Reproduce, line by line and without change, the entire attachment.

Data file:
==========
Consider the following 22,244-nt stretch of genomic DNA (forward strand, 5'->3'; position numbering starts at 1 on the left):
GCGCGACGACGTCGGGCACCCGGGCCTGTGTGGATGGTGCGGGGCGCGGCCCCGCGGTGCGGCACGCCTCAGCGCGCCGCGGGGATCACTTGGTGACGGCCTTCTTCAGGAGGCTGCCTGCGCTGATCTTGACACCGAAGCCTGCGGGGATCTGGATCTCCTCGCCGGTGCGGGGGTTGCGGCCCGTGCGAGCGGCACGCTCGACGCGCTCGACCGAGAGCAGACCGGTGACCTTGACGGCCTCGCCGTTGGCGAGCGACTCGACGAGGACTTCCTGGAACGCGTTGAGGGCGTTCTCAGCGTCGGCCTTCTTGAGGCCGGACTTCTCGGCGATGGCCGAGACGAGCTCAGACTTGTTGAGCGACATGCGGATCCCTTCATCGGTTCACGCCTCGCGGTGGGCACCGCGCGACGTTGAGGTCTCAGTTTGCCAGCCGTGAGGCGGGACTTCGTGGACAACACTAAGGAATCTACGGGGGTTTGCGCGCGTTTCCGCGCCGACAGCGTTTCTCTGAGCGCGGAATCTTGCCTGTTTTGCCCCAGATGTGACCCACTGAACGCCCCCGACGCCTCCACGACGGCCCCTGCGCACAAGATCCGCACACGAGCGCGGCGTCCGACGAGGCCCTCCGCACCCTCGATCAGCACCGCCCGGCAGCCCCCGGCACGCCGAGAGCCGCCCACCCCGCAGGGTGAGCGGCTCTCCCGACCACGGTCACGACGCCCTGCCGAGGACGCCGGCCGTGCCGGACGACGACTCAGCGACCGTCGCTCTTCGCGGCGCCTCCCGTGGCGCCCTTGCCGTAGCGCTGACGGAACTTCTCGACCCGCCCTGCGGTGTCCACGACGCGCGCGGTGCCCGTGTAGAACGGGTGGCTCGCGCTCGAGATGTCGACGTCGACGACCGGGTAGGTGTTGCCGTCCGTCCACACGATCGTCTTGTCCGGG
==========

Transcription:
Consider the following 22,244-nt stretch of genomic DNA (forward strand, 5'->3'; position numbering starts at 1 on the left):
GCGCGACGACGTCGGGCACCCGGGCCTGTGTGGATGGTGCGGGGCGCGGCCCCGCGGTGCGGCACGCCTCAGCGCGCCGCGGGGATCACTTGGTGACGGCCTTCTTCAGGAGGCTGCCTGCGCTGATCTTGACACCGAAGCCTGCGGGGATCTGGATCTCCTCGCCGGTGCGGGGGTTGCGGCCCGTGCGAGCGGCACGCTCGACGCGCTCGACCGAGAGCAGACCGGTGACCTTGACGGCCTCGCCGTTGGCGAGCGACTCGACGAGGACTTCCTGGAACGCGTTGAGGGCGTTCTCAGCGTCGGCCTTCTTGAGGCCGGACTTCTCGGCGATGGCCGAGACGAGCTCAGACTTGTTGAGCGACATGCGGATCCCTTCATCGGTTCACGCCTCGCGGTGGGCACCGCGCGACGTTGAGGTCTCAGTTTGCCAGCCGTGAGGCGGGACTTCGTGGACAACACTAAGGAATCTACGGGGGTTTGCGCGCGTTTCCGCGCCGACAGCGTTTCTCTGAGCGCGGAATCTTGCCTGTTTTGCCCCAGATGTGACCCACTGAACGCCCCCGACGCCTCCACGACGGCCCCTGCGCACAAGATCCGCACACGAGCGCGGCGTCCGACGAGGCCCTCCGCACCCTCGATCAGCACCGCCCGGCAGCCCCCGGCACGCCGAGAGCCGCCCACCCCGCAGGGTGAGCGGCTCTCCCGACCACGGTCACGACGCCCTGCCGAGGACGCCGGCCGTGCCGGACGACGACTCAGCGACCGTCGCTCTTCGCGGCGCCTCCCGTGGCGCCCTTGCCGTAGCGCTGACGGAACTTCTCGACCCGCCCTGCGGTGTCCACGACGCGCGCGGTGCCCGTGTAGAACGGGTGGCTCGCGCTCGAGATGTCGACGTCGACGACCGGGTAGGTGTTGCCGTCCGTCCACACGATCGTCTTGTCCGGG